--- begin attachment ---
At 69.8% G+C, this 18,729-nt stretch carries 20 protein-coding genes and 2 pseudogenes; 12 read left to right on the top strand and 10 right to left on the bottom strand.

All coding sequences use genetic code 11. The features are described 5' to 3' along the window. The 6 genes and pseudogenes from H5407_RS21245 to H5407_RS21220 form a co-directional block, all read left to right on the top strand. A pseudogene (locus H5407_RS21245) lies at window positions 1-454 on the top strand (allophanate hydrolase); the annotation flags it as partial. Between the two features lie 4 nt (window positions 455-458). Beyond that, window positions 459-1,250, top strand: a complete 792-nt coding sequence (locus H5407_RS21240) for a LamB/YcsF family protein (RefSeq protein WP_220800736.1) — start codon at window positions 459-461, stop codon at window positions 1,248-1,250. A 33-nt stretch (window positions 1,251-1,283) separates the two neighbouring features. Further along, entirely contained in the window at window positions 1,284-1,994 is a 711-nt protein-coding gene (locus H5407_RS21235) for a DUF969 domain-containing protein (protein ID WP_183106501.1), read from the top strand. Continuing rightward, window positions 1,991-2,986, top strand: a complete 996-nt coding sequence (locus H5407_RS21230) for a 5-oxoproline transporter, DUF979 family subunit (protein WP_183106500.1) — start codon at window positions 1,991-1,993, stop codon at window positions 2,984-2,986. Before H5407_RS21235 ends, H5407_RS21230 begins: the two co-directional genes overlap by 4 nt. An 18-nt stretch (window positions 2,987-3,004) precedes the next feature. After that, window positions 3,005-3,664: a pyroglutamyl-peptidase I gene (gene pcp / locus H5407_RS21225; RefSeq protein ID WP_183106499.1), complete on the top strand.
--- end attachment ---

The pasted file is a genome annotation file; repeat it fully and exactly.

At 69.8% G+C, this 18,729-nt stretch carries 20 protein-coding genes and 2 pseudogenes; 12 read left to right on the top strand and 10 right to left on the bottom strand.

All coding sequences use genetic code 11. The features are described 5' to 3' along the window. The 6 genes and pseudogenes from H5407_RS21245 to H5407_RS21220 form a co-directional block, all read left to right on the top strand. A pseudogene (locus H5407_RS21245) lies at window positions 1-454 on the top strand (allophanate hydrolase); the annotation flags it as partial. Between the two features lie 4 nt (window positions 455-458). Beyond that, window positions 459-1,250, top strand: a complete 792-nt coding sequence (locus H5407_RS21240) for a LamB/YcsF family protein (RefSeq protein WP_220800736.1) — start codon at window positions 459-461, stop codon at window positions 1,248-1,250. A 33-nt stretch (window positions 1,251-1,283) separates the two neighbouring features. Further along, entirely contained in the window at window positions 1,284-1,994 is a 711-nt protein-coding gene (locus H5407_RS21235) for a DUF969 domain-containing protein (protein ID WP_183106501.1), read from the top strand. Continuing rightward, window positions 1,991-2,986, top strand: a complete 996-nt coding sequence (locus H5407_RS21230) for a 5-oxoproline transporter, DUF979 family subunit (protein WP_183106500.1) — start codon at window positions 1,991-1,993, stop codon at window positions 2,984-2,986. Before H5407_RS21235 ends, H5407_RS21230 begins: the two co-directional genes overlap by 4 nt. An 18-nt stretch (window positions 2,987-3,004) precedes the next feature. After that, window positions 3,005-3,664: a pyroglutamyl-peptidase I gene (gene pcp / locus H5407_RS21225; RefSeq protein ID WP_183106499.1), complete on the top strand.